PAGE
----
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Who Really Feeds the World?

Author: Vandana Shiva

Publisher: Zed Books Ltd.

ISBN: 1783608250

Category: Nature

Page: 184

View: 5833

'One of the world's most prominent radical scientists.' The Guardian 'A star among environmental, activist, and anti-corporate circles.' Vice The world’s food supply is in the grip of a profound crisis. Humanity’s ability to feed itself is threatened by a wasteful, globalized agricultural industry, whose relentless pursuit of profit is stretching our planet’s ecosystems to breaking point. Rising food prices have fuelled instability across the world, while industrialized agriculture has contributed to a health crisis of massive proportions, with effects ranging from obesity and diabetes to cancers caused by pesticides. In Who Really Feeds the World?, leading environmentalist Vandana Shiva rejects the dominant, greed-driven paradigm of industrial agriculture, arguing instead for a radical rethink of our relationship with food and with the environment. Industrial agriculture can never be truly sustainable, but it is within our power to create a food system that works for the health and well-being of the planet and all humanity, by developing ecologically friendly farming practices, nurturing biodiversity, and recognizing the invaluable role that small farmers can play in feeding a hungry world.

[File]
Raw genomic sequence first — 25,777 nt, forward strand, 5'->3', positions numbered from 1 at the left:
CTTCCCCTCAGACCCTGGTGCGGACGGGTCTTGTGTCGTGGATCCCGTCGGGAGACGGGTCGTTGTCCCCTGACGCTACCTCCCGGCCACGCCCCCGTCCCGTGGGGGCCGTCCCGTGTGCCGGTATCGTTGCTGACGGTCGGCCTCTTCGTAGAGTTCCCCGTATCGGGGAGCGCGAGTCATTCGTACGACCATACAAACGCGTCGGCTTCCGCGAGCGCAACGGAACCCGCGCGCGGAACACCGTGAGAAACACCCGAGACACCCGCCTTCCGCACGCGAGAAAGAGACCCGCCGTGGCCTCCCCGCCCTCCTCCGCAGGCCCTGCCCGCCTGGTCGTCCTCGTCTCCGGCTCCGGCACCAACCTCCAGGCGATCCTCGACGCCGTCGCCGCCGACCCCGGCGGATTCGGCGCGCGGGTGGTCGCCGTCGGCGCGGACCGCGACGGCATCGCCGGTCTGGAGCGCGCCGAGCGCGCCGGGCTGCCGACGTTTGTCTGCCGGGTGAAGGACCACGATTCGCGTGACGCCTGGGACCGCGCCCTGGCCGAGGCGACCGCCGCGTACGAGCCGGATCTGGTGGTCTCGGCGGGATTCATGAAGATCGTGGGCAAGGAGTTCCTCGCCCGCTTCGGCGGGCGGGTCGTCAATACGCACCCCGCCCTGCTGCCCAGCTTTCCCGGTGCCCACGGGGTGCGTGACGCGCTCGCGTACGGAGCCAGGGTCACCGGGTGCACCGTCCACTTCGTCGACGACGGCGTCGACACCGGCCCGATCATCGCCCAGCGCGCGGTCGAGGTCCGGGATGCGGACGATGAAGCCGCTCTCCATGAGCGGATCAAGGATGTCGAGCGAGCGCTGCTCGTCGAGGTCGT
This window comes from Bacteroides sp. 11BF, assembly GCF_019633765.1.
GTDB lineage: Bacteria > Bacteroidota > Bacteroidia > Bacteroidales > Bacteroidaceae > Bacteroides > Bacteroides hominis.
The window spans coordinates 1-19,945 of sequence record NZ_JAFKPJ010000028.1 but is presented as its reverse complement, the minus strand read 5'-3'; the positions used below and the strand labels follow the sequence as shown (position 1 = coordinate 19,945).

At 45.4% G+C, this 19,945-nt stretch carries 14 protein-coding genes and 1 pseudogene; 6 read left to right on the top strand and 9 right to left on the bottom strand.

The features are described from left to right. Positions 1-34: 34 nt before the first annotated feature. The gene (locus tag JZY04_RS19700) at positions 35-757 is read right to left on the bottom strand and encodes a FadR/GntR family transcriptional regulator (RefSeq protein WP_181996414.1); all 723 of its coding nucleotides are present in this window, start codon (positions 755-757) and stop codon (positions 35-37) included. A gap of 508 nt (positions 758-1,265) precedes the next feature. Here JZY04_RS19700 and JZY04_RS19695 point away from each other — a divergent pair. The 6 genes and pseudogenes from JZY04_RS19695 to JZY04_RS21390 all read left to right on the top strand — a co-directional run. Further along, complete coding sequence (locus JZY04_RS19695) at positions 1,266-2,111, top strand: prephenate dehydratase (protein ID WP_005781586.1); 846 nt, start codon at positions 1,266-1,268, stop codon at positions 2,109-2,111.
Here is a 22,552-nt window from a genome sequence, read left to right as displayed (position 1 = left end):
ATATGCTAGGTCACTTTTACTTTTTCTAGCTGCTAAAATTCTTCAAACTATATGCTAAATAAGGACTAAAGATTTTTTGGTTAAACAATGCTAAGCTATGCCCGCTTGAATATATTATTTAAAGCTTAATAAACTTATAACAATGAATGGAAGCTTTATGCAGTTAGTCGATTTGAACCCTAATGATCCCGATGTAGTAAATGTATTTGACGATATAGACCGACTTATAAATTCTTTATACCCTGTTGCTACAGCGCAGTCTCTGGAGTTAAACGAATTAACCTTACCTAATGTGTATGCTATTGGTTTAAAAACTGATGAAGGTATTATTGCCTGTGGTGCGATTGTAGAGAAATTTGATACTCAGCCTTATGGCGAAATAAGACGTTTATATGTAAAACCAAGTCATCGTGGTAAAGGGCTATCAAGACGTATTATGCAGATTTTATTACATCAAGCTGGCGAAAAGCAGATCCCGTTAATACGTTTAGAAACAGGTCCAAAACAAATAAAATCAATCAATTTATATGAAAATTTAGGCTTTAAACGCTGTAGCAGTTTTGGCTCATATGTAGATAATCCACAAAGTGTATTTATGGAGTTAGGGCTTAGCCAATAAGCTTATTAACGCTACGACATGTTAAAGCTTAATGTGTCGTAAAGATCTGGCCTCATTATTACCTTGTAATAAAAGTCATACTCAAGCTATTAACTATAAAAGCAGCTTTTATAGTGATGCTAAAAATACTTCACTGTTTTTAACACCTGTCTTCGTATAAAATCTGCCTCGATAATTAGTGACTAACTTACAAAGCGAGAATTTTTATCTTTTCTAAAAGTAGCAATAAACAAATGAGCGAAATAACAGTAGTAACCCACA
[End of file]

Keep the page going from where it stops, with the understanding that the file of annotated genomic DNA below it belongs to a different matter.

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Organic Farming

The Ecological System

Author: Charles A. Francis

Publisher: ASA-CSSA-SSSA

ISBN: 9780891181736

Category: Science

Page: 353

View: 6541

This book represents a current look at what we know about organic farming practices and systems, primarily from the U.S. and Canadian perspectives. the discussion begins with history and certification, ecological knowledge as the foundation for sustaining food systems, and biodiversity. The next chapters address crop-animal systems; forages, grain, oil seed, and specialty crops; organic cropping and soil nutrient needs; and vegetation and pest management. Readers will next learn about marketing organics, organic foods and food security, and education and research. The book concludes with a survey of the future of organic farming and a perspective on the agricultural industry and the future of the rural sector.--COVER.
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Food Rebels, Guerrilla Gardeners, and Smart-Cookin' Mamas

Fighting Back in an Age of Industrial Agriculture

Author: Mark Winne

Publisher: Beacon Press

ISBN: 0807047341

Category: Social Science

Page: 208

View: 7549